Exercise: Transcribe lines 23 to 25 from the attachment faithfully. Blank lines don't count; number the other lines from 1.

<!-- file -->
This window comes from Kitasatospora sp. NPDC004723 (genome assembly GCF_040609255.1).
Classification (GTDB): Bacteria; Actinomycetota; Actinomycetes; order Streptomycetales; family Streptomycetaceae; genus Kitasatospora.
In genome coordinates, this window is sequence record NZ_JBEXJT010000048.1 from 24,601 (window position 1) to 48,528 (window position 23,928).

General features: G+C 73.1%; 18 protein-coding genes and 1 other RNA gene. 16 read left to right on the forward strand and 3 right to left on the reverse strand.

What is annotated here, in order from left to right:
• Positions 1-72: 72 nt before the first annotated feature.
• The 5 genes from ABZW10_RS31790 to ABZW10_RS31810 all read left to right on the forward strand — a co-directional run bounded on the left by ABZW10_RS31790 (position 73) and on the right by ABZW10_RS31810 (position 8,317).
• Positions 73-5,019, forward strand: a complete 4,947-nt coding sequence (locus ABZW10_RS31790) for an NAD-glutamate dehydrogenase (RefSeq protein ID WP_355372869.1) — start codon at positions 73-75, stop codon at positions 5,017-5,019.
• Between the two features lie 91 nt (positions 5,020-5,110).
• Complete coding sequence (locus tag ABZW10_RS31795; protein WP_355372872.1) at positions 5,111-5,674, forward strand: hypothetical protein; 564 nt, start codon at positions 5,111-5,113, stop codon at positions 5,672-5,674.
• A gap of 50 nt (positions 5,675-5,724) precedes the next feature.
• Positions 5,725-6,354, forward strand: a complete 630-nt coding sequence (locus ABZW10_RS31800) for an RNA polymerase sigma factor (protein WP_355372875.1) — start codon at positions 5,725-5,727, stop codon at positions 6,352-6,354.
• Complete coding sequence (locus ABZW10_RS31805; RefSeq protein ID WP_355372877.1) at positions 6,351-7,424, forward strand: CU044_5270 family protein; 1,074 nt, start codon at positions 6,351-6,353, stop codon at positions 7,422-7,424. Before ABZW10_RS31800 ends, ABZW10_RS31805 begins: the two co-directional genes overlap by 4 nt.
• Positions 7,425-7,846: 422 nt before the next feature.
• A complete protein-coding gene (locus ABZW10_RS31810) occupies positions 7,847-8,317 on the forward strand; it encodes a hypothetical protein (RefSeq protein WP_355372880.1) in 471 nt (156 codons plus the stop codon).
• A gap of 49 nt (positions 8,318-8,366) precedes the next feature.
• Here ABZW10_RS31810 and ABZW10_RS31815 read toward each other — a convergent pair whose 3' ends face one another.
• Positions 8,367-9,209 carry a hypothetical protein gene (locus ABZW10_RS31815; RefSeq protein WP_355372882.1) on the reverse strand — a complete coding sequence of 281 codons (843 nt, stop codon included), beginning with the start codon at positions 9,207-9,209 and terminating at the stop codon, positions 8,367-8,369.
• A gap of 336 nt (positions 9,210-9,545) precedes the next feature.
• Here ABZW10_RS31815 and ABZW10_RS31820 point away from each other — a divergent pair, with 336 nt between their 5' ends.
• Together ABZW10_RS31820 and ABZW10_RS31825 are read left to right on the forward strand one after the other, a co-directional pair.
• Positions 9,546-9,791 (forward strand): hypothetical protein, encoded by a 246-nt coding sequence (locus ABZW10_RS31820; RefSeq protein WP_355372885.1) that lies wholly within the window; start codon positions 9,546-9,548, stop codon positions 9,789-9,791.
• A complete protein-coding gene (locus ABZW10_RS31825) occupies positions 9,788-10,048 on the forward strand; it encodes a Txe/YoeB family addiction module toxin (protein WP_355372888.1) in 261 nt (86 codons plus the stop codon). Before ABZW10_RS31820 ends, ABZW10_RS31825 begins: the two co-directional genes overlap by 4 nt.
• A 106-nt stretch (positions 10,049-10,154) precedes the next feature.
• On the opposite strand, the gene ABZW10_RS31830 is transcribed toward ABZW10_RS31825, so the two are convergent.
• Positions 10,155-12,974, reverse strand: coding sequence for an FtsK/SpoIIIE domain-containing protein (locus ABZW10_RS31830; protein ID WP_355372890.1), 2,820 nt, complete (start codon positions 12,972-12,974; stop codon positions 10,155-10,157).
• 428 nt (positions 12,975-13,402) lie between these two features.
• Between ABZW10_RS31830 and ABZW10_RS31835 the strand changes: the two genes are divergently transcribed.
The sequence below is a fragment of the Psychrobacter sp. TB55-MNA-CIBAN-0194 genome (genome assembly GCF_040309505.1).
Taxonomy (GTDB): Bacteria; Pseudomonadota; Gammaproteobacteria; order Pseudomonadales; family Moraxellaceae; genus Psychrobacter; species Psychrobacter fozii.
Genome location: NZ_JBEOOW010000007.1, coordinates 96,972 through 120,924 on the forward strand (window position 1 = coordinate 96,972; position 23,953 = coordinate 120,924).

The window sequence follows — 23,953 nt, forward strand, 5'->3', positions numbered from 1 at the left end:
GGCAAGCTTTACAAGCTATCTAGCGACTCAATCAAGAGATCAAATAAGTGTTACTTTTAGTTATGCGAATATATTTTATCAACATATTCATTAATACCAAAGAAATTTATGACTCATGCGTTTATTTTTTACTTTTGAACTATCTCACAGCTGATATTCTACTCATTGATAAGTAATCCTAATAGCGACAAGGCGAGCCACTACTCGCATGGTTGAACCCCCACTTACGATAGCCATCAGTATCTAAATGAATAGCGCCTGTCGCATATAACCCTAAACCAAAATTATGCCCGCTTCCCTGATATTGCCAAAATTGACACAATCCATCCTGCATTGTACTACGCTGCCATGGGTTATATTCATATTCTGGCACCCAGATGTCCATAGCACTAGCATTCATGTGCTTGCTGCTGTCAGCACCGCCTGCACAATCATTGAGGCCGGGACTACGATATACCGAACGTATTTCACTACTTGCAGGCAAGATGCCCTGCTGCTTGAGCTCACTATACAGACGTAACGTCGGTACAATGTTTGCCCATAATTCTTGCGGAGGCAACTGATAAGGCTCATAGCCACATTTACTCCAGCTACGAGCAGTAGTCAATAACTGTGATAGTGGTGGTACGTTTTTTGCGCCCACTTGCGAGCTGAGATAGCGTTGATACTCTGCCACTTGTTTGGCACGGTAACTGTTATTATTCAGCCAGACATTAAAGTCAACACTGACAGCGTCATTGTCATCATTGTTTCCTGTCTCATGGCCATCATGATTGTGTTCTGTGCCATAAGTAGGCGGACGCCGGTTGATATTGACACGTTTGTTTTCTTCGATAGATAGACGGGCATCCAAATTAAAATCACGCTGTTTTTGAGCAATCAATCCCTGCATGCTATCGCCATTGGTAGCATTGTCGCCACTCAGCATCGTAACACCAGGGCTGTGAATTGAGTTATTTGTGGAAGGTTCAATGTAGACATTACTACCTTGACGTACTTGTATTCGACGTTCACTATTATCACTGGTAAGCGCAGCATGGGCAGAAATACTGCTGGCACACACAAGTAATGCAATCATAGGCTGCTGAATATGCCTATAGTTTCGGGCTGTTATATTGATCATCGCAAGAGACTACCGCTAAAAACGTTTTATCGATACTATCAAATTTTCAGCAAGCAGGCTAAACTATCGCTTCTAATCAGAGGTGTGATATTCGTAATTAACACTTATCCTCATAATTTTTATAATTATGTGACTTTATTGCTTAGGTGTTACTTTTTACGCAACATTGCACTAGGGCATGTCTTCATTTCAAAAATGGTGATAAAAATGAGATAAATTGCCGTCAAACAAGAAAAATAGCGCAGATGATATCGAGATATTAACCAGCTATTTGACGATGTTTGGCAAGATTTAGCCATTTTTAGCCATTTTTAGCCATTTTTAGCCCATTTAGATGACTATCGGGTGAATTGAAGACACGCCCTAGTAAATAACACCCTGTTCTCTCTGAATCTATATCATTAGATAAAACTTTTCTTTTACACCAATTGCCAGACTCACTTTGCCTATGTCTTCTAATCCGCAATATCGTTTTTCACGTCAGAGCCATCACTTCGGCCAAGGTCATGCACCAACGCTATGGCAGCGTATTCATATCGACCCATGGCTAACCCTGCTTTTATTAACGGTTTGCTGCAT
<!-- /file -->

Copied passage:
• A complete protein-coding gene (locus ABZW10_RS31825) occupies positions 9,788-10,048 on the forward strand; it encodes a Txe/YoeB family addiction module toxin (protein WP_355372888.1) in 261 nt (86 codons plus the stop codon). Before ABZW10_RS31820 ends, ABZW10_RS31825 begins: the two co-directional genes overlap by 4 nt.
• A 106-nt stretch (positions 10,049-10,154) precedes the next feature.
• On the opposite strand, the gene ABZW10_RS31830 is transcribed toward ABZW10_RS31825, so the two are convergent.